|Remembering my friend Ed Koch|
|Wednesday, February 06, 2013|
By Luis Miranda
My friend, and Mayor, Ed Koch.
For years, I had seen him on television.
I had seen him at various events, where I was one of many in attendance.
I knew his history, and then one day for an hour, I sat with him, Ed Koch, for an interview to become his Special Advisor for Hispanic Affairs. It was the beginning of his third term as mayor, after an election in which Hispanic voters had overwhelmingly cast their ballots for him, and he had pledged to focus on the needs of our community. From one moment to the next, I had gone from being an “activist” to a part of the Koch administration.
I hit the ground running.
Some Hispanic leaders, including the then-publisher of El Diario-La Prensa, criticized Koch daily. They believed that he did not do enough for the Hispanic community and that he was not acting on the recommendations made by his own Commission on Hispanic Affairs.
One day during breakfast, in which I wore the face of a man with the weight of the world on his shoulders, he looked over at me and offered this note of counsel: “Put all of your eagerness, care and intelligence in what you are doing, and forget about the critics.”
From that day on, my attitude changed. I decided that it was more important to do what was right than to act to please the critics.
The circumstances of our work brought us closer. I toiled day and night, traveled everywhere with him to public functions, and represented him in every corner of the city, speaking on his policies and of his commitment.
His personality, too, drew me in. I greatly enjoyed our meals during visits to Gracie Mansion, and the many lunches we had at El Castillo de Jagua en Loisaida.
Little by little, Ed Koch became my friend, and I his. I delighted in hearing his stories, and he was always entertained by my own tales of my family.
I traveled with him to Central America during civil wars, and met with Latin American leaders each time any one of them visited the Big Apple. In fact, with the then-mayor of Bogota, Andres Pastrana, we organized the first international mayors’ conference on drugs. I became engaged in Koch’s campaign to abate crime in the city, and also in his rehabilitation of hundreds of thousands of units of affordable housing. I helped in identifying the sites on which half-a-dozen schools would be assigned in northern Manhattan. And under his direction, in 1986, I aided in organizing information that was disseminated to thousands of undocumented immigrants in their pursuit of amnesty.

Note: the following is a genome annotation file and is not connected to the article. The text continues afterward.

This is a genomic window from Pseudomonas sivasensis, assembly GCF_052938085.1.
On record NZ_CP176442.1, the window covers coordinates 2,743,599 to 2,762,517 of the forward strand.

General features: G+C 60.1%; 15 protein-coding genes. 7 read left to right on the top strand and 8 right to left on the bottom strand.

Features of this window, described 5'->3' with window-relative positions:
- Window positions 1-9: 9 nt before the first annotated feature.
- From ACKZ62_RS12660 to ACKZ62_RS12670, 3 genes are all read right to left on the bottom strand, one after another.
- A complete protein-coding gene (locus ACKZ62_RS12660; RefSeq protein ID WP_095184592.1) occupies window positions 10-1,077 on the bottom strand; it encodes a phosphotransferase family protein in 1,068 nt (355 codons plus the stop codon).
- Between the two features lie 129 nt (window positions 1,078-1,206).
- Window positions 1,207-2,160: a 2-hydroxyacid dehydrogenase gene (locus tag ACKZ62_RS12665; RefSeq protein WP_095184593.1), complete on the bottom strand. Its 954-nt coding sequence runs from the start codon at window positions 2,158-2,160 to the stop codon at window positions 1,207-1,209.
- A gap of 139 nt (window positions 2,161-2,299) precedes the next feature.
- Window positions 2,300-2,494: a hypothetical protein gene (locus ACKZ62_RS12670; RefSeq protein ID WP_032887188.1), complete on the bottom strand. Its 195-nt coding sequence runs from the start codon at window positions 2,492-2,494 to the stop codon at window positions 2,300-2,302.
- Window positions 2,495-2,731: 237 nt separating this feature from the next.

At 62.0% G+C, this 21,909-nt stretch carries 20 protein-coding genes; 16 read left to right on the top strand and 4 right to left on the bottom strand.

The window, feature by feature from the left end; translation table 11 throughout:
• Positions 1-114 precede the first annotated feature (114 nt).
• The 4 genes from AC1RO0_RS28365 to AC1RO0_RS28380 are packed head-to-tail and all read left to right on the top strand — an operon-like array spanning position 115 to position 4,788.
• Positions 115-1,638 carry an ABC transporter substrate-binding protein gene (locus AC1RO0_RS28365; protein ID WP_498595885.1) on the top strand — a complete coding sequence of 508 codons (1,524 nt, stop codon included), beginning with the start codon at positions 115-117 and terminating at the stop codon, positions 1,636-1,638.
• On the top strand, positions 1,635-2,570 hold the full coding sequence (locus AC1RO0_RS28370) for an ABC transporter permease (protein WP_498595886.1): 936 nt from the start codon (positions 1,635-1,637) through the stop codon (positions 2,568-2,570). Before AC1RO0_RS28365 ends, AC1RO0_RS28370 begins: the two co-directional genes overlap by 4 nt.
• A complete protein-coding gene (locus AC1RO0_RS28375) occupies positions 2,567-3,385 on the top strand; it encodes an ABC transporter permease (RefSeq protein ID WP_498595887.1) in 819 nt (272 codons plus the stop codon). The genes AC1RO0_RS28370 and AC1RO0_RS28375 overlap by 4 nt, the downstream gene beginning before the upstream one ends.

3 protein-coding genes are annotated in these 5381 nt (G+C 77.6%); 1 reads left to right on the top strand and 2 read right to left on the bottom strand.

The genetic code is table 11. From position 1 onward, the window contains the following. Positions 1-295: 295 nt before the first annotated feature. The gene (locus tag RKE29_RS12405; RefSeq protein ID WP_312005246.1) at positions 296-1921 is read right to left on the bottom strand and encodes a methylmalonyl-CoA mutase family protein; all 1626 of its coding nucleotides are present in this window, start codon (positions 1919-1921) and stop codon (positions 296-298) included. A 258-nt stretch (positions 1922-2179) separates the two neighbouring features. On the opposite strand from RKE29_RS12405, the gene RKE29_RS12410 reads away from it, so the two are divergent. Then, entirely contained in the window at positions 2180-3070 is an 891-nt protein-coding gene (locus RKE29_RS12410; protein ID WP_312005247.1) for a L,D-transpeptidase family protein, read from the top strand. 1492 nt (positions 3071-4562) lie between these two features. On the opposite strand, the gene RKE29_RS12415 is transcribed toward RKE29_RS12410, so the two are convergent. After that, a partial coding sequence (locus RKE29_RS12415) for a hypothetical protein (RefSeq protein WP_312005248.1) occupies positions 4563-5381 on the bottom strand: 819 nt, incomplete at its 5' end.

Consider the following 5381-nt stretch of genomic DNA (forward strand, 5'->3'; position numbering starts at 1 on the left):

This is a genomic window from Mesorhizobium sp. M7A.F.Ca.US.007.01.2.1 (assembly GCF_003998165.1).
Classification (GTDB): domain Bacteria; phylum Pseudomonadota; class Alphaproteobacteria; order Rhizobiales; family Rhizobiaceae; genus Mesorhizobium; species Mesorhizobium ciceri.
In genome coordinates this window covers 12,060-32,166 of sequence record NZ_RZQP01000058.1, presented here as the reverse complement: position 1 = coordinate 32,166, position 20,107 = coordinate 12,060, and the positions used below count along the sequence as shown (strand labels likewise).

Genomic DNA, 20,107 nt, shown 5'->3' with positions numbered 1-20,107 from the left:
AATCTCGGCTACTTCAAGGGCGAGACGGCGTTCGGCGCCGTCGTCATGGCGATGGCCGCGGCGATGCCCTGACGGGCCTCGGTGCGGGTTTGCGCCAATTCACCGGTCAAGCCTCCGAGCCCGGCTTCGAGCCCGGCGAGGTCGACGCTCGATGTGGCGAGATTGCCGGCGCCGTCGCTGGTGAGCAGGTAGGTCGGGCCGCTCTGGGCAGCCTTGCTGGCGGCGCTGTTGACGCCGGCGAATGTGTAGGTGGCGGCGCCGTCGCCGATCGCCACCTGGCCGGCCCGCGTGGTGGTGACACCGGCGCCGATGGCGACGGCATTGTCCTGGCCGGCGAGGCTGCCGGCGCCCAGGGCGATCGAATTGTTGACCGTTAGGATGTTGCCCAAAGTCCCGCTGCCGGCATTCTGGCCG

I worked tirelessly in the unsuccessful attempt to have him become the first mayor in the city to serve four terms. When we lost the primary to David Dinkins, he named me to the board of the Health and Hospitals Corporation so that I would continue to serve the city that he loved and I had adopted as my own.
I always accompanied him to the Puerto Rican Day Parade, and as it turns out, I still have all his guayaberas that, after becoming a private citizen, he gave me.
The last time I went with Ed Koch to the parade, more than a decade ago, he was one of four notable New Yorkers who carried photographs of Reverend Al Sharpton, the Assemblymember Jose Rivera, the then-Bronx Borough President Adolfo Carrion, and my partner and friend for life, Roberto Ramírez, in the parade. They were known as the “Vieques Four,” and had been arrested and imprisoned for protesting against the U.S. Navy’s bombardment of the island of Vieques in Puerto Rico.
For the next 22 years, I continued to see Ed Koch at his apartment in the Village, revisiting our meals and seeing him in larger meetings organized by Diane Coffey for other members of the large governmental Koch family.
He called and sent a gift when my daughter was married a decade ago. Later, when my first grandchild was born, he called to congratulate me, and as the birth took place at the old St. Vincent’s Hospital, just blocks from his apartment, we met for coffee. When I organized a reading to raise funds for my son to be able to continue with his nascent project In the Heights, Koch was there, and when the musical opened off-Broadway, he was in the audience as well. Moreover, when Lin-Manuel received an honorary doctorate from Yeshiva University, Ed Koch sat with our family for hours during the ceremony.
As do all New Yorkers, and especially those who loved him dearly, we thought Ed Koch would live forever. I lunched with him just before Christmas and as always, he asked after Lucecita, Lin-Manuel, Miguelito and Luz. I felt that his body was weak, but his mental agility and humor, that which had enamored him to so many, remained untouched.
Now, he will rest forever in Washington Heights, on the island of Manhattan so dear to his soul, and in the neighborhood that he and I both loved.